Editor’s Note –
I have to tell you, I struggled with whether I should publish this post. Or rather, how I could publish this post, in the wake of the presidential election. Like so many others, I remain gutted by the results of the race. When I initially wrote this post, I was in a completely different headspace. I was filled with so much hope. We were on the precipice of so much greatness. We were finally nearing the end to the incredibly ugly election season. I felt things were about to return to a more civilized, more dignified, and far less hateful state. And to top it all off, I truly believed that we were about to see the first woman ever elected to the highest office in the land. And not just any woman, but an incredibly capable, experienced, hard-working, whip-smart and thoroughly deserving woman.
While I expected Tuesday night to be a nail-biter, I didn’t prepare myself for the idea that Hillary might not win. I just didn’t think America would allow that to happen. And so, like so many other Americans, I’ve been heartbroken, devastated, numb and mad as hell these past few days.
As my wise boyfriend pointed out, all of this anger that so many of us are experiencing right now can be a great thing, if we don’t forget about it in a few weeks’ time, and if we harness it in the correct manner. We should take this hurt, and this frustration, and put it toward the positive changes we’d like to see in the world.
A key lesson I’ve learned from this election is the danger of apathy. When I think of voter apathy, it’s usually in its most direct definition – describing people who are eligible to vote but simply choose not to. Because I am a dedicated voter, I tend to think this word doesn’t apply to me. But when Wednesday morning rolled around and the reality of what had transpired began to set in, all I could think of was all the things I didn’t do to help push for the outcome I so badly wanted. I now know that next time, simply voting, pushing a few dollars toward a campaign, and buying a t-shirt or two in support of the cause will not be enough. Next time, I will also be much more generous with my time, supporting the phone banks, reaching out to other Americans to ensure they are registered to vote, have a plan to vote, are informed of the importance of their vote, and the merits of the candidate I support. And I hope in the years before the next presidential election, all of us who are so hurt by this week’s outcome will direct that hurt toward positive political activism, the act of actually doing something beyond ranting about what we don’t like on Facebook. I encourage us all – myself very much included – to simply DO more.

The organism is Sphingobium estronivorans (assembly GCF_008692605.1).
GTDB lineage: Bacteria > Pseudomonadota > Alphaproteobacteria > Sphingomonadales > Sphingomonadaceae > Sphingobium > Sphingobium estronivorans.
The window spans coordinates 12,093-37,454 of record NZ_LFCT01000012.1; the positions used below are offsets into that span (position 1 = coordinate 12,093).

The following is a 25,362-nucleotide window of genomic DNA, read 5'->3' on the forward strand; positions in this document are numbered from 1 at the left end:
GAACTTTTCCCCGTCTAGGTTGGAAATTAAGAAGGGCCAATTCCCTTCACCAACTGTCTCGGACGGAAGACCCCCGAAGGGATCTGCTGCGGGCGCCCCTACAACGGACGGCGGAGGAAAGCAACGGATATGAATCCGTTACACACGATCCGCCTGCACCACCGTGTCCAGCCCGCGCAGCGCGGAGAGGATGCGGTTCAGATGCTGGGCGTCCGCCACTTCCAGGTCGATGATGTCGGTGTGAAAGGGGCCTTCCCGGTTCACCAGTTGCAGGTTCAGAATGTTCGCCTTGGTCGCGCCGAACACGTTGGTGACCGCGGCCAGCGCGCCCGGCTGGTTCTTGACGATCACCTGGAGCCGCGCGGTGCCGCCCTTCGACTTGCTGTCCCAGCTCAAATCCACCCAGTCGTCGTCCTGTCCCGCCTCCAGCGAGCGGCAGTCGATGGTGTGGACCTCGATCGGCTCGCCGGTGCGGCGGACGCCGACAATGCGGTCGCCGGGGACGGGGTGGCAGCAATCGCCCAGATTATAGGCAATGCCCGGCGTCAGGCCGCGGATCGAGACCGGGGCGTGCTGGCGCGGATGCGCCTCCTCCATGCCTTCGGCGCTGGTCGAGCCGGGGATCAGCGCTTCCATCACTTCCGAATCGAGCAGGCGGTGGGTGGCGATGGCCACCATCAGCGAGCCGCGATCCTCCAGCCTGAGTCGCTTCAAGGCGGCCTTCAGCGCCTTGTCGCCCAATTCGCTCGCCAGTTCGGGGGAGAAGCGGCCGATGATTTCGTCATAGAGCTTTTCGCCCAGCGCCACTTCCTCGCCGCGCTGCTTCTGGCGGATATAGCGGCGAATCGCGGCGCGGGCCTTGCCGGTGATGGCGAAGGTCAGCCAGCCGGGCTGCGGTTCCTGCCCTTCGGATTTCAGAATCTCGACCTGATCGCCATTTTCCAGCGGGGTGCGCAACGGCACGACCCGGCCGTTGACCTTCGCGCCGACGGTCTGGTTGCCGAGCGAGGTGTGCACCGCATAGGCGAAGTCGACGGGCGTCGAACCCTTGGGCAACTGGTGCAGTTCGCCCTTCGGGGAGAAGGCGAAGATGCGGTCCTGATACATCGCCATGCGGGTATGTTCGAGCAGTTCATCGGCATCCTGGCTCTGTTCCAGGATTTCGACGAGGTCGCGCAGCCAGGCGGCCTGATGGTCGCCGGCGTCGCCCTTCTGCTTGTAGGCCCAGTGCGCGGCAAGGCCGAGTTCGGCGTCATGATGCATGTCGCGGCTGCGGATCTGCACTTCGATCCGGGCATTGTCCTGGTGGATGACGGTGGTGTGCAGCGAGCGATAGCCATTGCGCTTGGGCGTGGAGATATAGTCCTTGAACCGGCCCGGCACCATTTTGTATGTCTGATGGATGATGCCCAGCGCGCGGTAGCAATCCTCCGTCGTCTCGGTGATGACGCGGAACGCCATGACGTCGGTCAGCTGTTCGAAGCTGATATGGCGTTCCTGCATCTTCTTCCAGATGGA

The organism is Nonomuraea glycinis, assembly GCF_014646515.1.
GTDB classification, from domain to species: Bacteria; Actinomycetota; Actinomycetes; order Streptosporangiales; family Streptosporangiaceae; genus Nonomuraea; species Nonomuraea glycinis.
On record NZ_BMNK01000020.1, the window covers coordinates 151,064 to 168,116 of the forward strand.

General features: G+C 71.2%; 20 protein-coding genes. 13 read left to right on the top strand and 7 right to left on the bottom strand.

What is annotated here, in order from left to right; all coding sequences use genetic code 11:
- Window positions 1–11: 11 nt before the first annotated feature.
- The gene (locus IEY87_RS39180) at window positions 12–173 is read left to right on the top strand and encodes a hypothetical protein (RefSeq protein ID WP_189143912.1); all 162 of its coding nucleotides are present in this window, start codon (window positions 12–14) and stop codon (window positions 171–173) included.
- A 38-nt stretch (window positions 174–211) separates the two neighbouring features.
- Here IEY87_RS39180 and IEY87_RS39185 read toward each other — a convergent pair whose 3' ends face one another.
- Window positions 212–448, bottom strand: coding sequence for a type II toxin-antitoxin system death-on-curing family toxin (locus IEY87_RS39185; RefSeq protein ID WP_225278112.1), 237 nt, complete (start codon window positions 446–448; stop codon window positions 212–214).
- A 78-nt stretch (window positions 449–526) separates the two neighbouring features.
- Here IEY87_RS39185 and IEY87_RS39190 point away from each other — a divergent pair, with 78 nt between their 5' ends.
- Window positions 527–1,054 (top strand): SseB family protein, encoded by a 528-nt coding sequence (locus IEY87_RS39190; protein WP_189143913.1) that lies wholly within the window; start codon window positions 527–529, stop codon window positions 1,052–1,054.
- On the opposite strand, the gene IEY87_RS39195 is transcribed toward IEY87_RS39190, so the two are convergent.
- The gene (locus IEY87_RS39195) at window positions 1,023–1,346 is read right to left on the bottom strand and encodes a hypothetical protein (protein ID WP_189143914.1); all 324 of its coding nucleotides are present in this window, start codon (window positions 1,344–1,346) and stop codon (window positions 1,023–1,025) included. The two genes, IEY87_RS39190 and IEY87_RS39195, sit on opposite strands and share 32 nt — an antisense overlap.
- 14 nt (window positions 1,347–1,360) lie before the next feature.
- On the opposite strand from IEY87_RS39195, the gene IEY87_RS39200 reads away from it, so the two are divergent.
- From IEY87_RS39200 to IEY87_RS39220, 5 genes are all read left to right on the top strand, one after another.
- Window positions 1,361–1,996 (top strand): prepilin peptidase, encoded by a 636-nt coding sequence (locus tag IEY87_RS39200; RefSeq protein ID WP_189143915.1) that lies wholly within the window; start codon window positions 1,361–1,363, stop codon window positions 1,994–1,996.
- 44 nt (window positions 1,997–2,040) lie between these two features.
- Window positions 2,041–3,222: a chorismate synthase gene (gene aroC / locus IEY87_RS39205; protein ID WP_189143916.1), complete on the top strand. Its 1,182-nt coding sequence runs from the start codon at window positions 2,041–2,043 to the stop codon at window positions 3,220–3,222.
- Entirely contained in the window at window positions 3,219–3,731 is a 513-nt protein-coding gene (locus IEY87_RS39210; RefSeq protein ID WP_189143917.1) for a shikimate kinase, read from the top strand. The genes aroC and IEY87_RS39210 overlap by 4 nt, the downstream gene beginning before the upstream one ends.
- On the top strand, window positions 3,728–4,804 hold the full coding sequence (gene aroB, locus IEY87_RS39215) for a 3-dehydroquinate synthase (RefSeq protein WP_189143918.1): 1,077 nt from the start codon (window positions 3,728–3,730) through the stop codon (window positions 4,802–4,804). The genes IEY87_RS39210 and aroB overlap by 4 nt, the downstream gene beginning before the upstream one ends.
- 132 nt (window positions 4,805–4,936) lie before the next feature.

These feelings have made many of the things I typically enjoy every day – including blogging, and scrolling through Instagram, and keeping up on fashion news – seem incredibly trite. Yet I’ve come to realize that simply marinating in my feelings of disappointment is not productive, and turning my back on the activities I love will not change what happened on Tuesday. This blog has brought me so much joy over the years. I am a person who can feel passionately about the state of the country I love as well as fashion and travel and the world of beauty – and that’s okay. In fact, I think this type of balance is needed. I think surrounding yourself with the things and people and activities you love is a great counterweight to all the hate shimmering across our nation right now. It’s not dumb or frivolous. After all, as Hillary herself so eloquently said: